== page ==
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Average property prices in the U.K. - 86 times higher since Queen Elizabeth II’s coronation

Average property prices in the UK - 86 times higher since Queen Elizabeth II’s coronationQueen Elizabeth II is celebrating her anniversary this year, which marks 60 years since the beginning of her reign in 1952. This anniversary has brought not only celebrations and commemorations, but also numerous reports and data for the progress and changes in life in the U.K. According to one such research, the average property price in the UK is currently 86 times higher than it was in 1952. The numbers are quite astounding – an average property was priced at £1,891 back then, compared to an average of £162,722 today, the research from HSBC reveals.

There isn’t much data available for the regional house prices in 1952 or the following years, so instead the research has examined house price growth since the Queen's Silver Jubilee in 1977. The largest growth over time is registered in London – with an increase of 1,782% from £15,593 to £293,375; whereas Northern Ireland has seen the smallest increase with only 665% from £13,322 to £109,562.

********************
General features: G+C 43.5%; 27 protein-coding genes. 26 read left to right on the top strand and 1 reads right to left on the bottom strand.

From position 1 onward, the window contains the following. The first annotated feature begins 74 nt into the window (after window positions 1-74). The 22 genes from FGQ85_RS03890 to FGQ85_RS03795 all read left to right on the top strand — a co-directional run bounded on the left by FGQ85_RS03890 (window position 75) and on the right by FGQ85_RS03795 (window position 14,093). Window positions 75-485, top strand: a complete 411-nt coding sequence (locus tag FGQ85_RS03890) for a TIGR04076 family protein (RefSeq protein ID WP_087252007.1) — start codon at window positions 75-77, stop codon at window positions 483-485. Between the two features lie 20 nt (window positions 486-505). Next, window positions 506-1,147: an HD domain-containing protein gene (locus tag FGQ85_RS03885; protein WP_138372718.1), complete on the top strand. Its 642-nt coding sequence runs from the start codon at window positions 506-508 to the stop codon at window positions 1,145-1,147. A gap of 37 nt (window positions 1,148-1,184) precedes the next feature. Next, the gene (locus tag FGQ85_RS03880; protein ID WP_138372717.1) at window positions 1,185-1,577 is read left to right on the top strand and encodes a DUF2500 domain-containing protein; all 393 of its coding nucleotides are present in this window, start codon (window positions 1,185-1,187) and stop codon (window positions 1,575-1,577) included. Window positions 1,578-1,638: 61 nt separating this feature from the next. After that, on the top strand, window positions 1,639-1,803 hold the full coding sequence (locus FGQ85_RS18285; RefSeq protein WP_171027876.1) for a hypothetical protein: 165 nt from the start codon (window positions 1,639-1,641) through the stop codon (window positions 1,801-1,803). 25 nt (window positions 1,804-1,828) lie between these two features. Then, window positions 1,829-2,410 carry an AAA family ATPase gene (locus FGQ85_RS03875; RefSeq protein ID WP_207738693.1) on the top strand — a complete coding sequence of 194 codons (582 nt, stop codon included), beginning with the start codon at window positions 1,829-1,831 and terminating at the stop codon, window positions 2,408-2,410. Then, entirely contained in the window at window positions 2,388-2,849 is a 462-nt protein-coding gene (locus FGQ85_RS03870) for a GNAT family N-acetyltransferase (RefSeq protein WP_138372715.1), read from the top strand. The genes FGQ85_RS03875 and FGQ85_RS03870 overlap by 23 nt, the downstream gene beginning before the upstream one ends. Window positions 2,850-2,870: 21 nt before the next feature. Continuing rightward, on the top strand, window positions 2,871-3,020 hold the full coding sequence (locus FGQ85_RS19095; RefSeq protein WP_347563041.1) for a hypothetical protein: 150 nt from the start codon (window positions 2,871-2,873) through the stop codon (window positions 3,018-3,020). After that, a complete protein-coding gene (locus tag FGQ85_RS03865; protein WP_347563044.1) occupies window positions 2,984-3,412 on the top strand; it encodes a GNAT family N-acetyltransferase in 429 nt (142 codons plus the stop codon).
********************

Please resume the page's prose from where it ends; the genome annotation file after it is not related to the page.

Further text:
Retail prices have also risen 25 times over the same period, which means most people who bought some sort of property, have made a good investment, even considering the effects of inflation.

The number of estates in the UK has almost doubled since 1952, however, the number of new homes being built each year has fallen by 46% from 248,320 in 1952 to 133,840 in the latest estimate.

Two thirds of the country are currently occupied by their own owners, compared to one third (32%) in 1952. Actually in the 1950s, half of the country was renting privately compared to only 14% today.

The research concludes that the housing market in U.K. has changed a lot in the last 35 years and has taken the direction towards home ownership. There is no doubt that property has remained a sound investment over this period.

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